Hundreds of federal service employees in Atlantic Canada were notified Wednesday that their jobs are on the line, according to the union that represents them.
The Public Service Alliance of Canada told CBC News 236 notices went out on Wednesday to federal employees in about 15 government departments across the region.
The breakdown for each province is not yet clear, according to Jeannie Baldwin, the Atlantic Canada vice-president for the Public Service Alliance of Canada.
"It's about the information they give us and how they give us the information and then we have to go through other sources to find out exactly," she told CBC News.
"Or, what happens is that we get a call from the person who has been workforce adjusted to say, 'Hey listen, we just had a meeting.'"
The 236 notices are among more than 5,500 sent out to federal service employees across the country. Many of the jobs are located in Ottawa.
Notices in Atlantic Canada have gone to:
- 44 workers at Veterans Affairs Canada.
- 34 workers at Public Works and Government Services Canada.
- 28 workers at Citizenship and Immigration Canada.
- 27 workers at Human Resources and Skills Development Canada.
- 22 workers at Health Canada.
- 19 workers at the Public Health Agency of Canada.
- 19 workers at Agriculture and Agri-Food Canada.
- 18 workers at Environment Canada.
- 6 workers at Foreign Affairs and International Trade Canada.
- 5 workers at the Parole Board of Canada.
- 4 workers at Natural Resources Canada.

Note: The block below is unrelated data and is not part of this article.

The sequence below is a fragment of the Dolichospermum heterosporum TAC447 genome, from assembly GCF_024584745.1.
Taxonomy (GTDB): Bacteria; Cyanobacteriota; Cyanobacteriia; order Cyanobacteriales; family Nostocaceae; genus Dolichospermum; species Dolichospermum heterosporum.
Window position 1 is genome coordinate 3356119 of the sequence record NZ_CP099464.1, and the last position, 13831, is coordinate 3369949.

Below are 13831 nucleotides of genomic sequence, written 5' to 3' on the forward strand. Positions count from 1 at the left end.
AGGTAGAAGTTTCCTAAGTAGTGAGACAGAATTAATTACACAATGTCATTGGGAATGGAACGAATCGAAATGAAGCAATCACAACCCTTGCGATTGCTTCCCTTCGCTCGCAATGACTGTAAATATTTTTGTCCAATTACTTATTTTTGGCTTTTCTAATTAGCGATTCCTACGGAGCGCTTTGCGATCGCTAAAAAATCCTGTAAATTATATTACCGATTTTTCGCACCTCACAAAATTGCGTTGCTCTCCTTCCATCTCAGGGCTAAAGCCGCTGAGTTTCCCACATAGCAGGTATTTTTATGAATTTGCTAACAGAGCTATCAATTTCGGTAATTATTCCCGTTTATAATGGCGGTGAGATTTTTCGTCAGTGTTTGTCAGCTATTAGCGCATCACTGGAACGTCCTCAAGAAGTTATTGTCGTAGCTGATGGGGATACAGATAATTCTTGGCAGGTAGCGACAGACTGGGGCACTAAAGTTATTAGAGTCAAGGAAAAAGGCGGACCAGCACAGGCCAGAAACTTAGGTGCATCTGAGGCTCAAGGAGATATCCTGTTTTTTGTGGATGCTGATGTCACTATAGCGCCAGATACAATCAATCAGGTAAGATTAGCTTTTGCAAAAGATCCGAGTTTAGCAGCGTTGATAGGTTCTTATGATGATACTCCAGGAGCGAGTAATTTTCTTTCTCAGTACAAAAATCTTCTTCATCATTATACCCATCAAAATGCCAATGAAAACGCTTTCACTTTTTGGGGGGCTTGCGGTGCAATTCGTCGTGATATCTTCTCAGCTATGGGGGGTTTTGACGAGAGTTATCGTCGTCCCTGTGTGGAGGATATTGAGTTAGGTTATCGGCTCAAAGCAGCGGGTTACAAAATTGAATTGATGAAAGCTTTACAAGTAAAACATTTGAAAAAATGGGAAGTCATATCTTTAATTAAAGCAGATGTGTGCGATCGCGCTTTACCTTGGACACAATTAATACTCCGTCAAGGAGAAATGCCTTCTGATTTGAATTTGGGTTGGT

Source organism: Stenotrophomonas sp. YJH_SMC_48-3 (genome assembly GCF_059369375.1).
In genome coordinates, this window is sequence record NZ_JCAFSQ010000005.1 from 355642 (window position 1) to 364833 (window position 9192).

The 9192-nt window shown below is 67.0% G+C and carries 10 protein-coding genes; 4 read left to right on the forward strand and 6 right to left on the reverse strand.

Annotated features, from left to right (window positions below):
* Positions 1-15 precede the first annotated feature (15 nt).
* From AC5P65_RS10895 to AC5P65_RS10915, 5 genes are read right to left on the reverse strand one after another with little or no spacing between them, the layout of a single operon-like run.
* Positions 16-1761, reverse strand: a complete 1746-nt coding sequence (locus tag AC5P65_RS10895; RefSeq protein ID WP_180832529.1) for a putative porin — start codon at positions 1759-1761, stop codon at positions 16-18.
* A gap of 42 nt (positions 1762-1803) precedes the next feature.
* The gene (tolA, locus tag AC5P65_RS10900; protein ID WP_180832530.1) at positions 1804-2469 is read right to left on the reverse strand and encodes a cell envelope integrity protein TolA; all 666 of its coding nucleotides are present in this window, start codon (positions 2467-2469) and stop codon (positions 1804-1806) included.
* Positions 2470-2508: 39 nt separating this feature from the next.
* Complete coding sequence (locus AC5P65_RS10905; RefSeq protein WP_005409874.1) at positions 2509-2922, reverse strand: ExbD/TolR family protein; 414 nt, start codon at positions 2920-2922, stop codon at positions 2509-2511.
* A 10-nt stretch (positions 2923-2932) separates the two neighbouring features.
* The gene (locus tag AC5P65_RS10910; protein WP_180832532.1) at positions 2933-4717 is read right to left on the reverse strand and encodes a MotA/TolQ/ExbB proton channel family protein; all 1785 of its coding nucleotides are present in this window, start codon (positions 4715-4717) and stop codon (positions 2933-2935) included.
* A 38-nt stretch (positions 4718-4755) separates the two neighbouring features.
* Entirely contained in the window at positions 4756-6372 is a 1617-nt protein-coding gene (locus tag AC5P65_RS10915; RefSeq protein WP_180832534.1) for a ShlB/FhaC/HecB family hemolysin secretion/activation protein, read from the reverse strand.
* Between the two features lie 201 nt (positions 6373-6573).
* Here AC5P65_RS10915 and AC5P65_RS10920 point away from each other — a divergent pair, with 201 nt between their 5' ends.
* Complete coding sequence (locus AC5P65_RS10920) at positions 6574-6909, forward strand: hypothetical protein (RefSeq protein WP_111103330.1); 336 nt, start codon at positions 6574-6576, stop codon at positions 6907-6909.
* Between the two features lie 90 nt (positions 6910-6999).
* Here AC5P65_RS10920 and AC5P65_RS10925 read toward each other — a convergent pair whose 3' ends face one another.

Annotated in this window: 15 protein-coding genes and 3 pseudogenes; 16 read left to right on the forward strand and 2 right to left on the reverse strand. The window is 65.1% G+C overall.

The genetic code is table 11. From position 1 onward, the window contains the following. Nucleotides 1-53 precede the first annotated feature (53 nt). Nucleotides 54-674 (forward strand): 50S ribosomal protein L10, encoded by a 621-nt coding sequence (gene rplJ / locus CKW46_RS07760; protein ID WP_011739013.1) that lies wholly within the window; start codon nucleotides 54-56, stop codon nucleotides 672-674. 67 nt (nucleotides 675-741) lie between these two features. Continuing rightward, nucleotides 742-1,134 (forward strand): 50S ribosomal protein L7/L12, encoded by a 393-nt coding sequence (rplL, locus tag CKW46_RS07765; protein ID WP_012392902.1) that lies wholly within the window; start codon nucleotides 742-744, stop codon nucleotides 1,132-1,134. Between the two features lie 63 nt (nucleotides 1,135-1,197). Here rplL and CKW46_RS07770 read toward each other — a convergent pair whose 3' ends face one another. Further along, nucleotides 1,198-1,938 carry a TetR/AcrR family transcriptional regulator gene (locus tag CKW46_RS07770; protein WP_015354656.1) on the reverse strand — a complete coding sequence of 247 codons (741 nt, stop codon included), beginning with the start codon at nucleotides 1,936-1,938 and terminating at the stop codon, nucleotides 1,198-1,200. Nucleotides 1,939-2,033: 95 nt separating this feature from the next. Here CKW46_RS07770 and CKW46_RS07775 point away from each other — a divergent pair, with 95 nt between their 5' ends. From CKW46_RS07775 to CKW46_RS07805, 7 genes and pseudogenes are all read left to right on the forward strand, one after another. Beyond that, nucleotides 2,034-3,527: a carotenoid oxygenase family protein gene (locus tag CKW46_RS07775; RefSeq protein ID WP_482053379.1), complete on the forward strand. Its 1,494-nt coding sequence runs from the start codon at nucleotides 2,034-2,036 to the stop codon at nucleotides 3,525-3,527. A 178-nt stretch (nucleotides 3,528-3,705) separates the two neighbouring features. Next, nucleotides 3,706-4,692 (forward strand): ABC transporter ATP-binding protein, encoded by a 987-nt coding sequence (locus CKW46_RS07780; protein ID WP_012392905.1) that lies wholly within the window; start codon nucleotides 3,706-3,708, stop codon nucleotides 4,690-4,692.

- 4 workers at Industry Canada.
- 1 worker at the Canadian International Development Agency.
The remaining five notices went to workers at the Canadian Food Inspection Agency and the Canada Border Services Agency, although it's unclear how many went to each department.
Wednesday's notices are in addition to dozens already announced across the region, affecting employees at the Atlantic Canada Opportunities Agency, the Department of National Defence and CBC.
Baldwin said she's especially worried about the cuts to the Canadian Food Inspection Agency because the organization will no longer be checking the accuracy of food labels.
"We have people out there with heart disease, diabetics, so what this government is saying is that we're no longer going to provide that service," she said.
"If you want to know if the information is accurate on that product, then you have to go to the internet."
The federal government is aiming to eliminate 19,200 federal public service positions across the country, saving $5.2 billion annually, and employees are in the midst of learning whose jobs may be targeted.
Once someone receives a notice that their job is affected, a process kicks in that could see the person moved to another a position within the department or to a different department within the government. Not everyone who receives a notice will lose employment.